Man charged in LAX shooting
Federal prosecutors filed charges of murder and commission of violence at an international airport against the unemployed motorcycle mechanic suspected of carrying out the deadly shooting at the Los Angeles airport.
If convicted, Paul Ciancia could get the death penalty. He was arrested Friday after authorities say he barged into a terminal, pulled an AR-15 semiautomatic rifle from his duffel bag and opened fire. The bullets killed a Transportation Security Administration officer and injured four others before Ciancia, 23, was shot by airport police.
The killing was “believed to be a premeditated act of murder in the first degree,” U.S. Attorney Andre Birotte Jr. said in announcing the charges.
Authorities believe someone dropped Ciancia off at the airport, and agents are reviewing surveillance tapes and other evidence to piece together the sequence of events.
“We are really going to draw a picture of who this person was, his background, his history. That will help us explain why he chose to do what he did,” FBI Special Agent in Charge David L. Bowdich said.
The suspect appeared determined to lash out at the TSA, saying in a note that he wanted to kill at least one TSA officer and didn’t care which one, authorities said.
Authorities identified the dead TSA officer as Gerardo I. Hernandez, 39, the first TSA official in the agency’s 12-year history to be killed in the line of duty.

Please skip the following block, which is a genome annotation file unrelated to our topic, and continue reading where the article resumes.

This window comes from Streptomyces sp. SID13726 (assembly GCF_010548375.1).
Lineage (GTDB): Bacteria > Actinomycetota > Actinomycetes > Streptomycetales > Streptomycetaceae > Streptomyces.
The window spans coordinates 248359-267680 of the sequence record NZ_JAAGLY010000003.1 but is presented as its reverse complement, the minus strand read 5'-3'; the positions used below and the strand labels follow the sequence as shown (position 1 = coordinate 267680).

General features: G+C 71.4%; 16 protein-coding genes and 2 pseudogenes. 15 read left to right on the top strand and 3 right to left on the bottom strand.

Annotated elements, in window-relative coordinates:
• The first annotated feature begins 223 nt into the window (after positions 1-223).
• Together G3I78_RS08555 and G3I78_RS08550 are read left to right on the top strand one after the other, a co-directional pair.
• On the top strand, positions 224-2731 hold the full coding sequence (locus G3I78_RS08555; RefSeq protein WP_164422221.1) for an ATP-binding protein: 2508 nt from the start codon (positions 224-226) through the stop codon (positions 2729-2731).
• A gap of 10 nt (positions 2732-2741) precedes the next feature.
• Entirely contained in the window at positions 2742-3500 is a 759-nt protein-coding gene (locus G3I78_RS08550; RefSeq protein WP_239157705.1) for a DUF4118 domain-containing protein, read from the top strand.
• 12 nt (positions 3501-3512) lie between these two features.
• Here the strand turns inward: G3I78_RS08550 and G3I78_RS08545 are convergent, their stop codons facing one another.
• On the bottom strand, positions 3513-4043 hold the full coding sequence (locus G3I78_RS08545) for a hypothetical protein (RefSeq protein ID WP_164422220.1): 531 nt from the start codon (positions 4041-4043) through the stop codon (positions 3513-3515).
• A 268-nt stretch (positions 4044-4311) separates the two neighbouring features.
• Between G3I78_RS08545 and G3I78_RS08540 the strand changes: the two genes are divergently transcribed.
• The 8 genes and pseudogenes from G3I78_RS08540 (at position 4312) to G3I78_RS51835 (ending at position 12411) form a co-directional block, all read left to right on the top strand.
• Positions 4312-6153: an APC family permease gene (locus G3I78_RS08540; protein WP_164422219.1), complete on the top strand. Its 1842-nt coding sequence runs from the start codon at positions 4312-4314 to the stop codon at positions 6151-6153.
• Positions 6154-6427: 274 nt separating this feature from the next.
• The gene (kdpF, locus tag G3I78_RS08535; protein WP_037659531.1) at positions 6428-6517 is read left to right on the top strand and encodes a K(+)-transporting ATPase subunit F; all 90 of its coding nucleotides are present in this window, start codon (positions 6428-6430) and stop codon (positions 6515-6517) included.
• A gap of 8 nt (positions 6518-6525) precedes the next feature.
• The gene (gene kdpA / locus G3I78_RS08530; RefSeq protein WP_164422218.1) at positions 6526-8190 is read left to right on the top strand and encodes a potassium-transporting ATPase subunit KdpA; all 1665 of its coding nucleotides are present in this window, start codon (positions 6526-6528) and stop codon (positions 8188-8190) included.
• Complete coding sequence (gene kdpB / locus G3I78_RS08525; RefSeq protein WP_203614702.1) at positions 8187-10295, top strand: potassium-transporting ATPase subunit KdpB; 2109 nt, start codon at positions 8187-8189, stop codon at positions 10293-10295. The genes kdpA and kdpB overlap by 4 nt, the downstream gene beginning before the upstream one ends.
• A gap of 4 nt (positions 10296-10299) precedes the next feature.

It’s not clear why Ciancia targeted the agency, but the note found in his duffel bag suggested the unemployed motorcycle mechanic was willing to kill almost any officer he could confront.
“Black, white, yellow, brown, I don’t discriminate,” the note read, according to a paraphrase by a law enforcement official briefed on the investigation. The official spoke on the condition of anonymity because he was not authorized to speak publicly.
The suspect’s screed also mentioned “fiat currency” and “NWO,” possible references to the New World Order, a conspiracy theory that foresees a totalitarian one-world government.
Ciancia, who was shot four times by airport police, remained hospitalized Saturday, but there was no word on his condition. He was wounded in the mouth and the leg, authorities said.
Terminal 3, the area where the shooting happened, reopened Saturday afternoon. Passengers who had abandoned luggage to escape Friday’s gunfire were allowed to return to collect their bags.